By Maria Rainier

No matter how miserable he is, my husband refuses to go to a doctor. He also refuses to take Tylenol when he’s sick and generally likes to be left alone in his misery.  At 25 years old, he’s still relatively safe from life threatening conditions. Twenty or thirty years from now, his reluctance to go to yearly checkups and to have his medical conditions treated might shorten his life.

Longevity and Gender

It’s no secret that women live longer than men.  Sure, estrogen plays a key role in protecting women from heart attacks, but that doesn’t completely explain the difference in longevity.  Studies show that married and cohabiting men are much more likely to go to the doctor than unmarried or single men.  Men who are perpetually single are also more likely to die of cancer following a diagnosis.

Why Men Refuse To Seek Help

So why do married and cohabiting men fare better than their single counterparts when it comes to cancer and other silent killers? The answer is, “They go to the doctor”.  Understandably, men hate going to the doctor for anything.  Going to the doctor costs in terms of time and money.  It’s often uncomfortable and, worse, some might believe it undermines their masculine image.  Doctors will tell you to lose that extra 20 pounds, will nag you about having your yearly physical, and will generally try to run your life for you.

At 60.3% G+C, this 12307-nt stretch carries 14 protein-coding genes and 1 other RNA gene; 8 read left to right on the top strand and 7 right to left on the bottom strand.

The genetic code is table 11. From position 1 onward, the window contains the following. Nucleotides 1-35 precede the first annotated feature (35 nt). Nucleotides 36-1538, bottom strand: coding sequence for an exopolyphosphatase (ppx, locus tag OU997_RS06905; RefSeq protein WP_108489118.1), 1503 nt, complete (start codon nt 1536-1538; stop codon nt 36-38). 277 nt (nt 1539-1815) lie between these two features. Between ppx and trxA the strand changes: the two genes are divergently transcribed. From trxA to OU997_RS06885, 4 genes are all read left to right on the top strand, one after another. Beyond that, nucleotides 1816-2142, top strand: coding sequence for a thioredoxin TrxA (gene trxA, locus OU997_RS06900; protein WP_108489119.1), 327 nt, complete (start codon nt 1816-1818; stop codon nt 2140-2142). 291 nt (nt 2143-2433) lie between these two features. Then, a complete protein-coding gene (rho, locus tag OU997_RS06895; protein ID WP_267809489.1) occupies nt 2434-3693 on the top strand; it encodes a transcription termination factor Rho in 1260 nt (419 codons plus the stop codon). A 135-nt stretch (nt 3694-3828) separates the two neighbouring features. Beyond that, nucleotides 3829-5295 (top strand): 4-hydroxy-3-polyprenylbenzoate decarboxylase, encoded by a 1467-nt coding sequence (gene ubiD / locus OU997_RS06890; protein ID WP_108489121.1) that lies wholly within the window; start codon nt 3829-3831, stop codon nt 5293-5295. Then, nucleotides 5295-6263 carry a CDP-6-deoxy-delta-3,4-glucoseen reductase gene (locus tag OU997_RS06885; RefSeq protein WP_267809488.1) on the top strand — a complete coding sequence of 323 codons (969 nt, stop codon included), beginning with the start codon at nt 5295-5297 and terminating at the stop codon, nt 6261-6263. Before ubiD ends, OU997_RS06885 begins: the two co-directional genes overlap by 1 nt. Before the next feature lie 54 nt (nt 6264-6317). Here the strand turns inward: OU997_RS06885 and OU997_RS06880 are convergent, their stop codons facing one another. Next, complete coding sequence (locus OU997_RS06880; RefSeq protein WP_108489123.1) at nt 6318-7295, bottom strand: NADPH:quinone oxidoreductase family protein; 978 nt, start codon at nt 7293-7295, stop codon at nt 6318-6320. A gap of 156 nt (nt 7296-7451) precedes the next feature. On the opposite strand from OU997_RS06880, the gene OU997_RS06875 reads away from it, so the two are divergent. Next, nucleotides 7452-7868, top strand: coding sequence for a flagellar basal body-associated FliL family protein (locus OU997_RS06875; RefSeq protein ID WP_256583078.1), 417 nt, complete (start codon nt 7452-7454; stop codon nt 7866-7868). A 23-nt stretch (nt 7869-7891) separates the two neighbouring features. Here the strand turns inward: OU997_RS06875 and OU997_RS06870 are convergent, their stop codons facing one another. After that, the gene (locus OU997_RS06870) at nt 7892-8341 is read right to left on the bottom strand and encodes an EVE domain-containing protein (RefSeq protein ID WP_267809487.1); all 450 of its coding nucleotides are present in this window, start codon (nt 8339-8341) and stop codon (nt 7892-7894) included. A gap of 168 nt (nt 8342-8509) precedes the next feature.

The Case For Medical Care

As unpleasant as all that sounds, going to the doctor when necessary and for yearly physicals is an important aspect of maintaining your good health well into old age.  Cancer, the second most common killer of men over 40, can often be cured if caught early enough.  A month, or even a week, can mean the difference between life and death.  Other chronic conditions, like diabetes or hypertension, require constant monitoring to achieve the best therapeutic results.  Medical and drug technology advances. Some drugs have serious side effects when taken over the long-term and need to be switched for more effective treatment options.  A doctor’s job is to help you manage your existent medical conditions and to prevent them from becoming worse.

Unintended Consequences

My father-in-law had what he thought was a chronic cough for six months before my mother-in-law convinced him to seek medical attention.  After a chest x-ray, it was determined that he had a rare form of cancer in his chest and that it had progressed too far for him to be cured.  Had he gone in three months sooner, he would still be alive today.

What You Can Do

Instead of waiting for your loved one to tell you to seek medical help, consider making it a priority on your own.  Taking the necessary steps to remain healthy is a gift that everyone should give themselves.


Maria Rainier is a freelance writer and blog junkie. She is currently a resident blogger at First in Education and performs research surrounding online schools.  In her spare time, she enjoys square-foot gardening, swimming, and avoiding her laptop.

Editor’s note:  I want to thank my fellow freelance writer, Maria Rainier, for providing a woman’s perspective on stubborn guys!  Please visit Maria at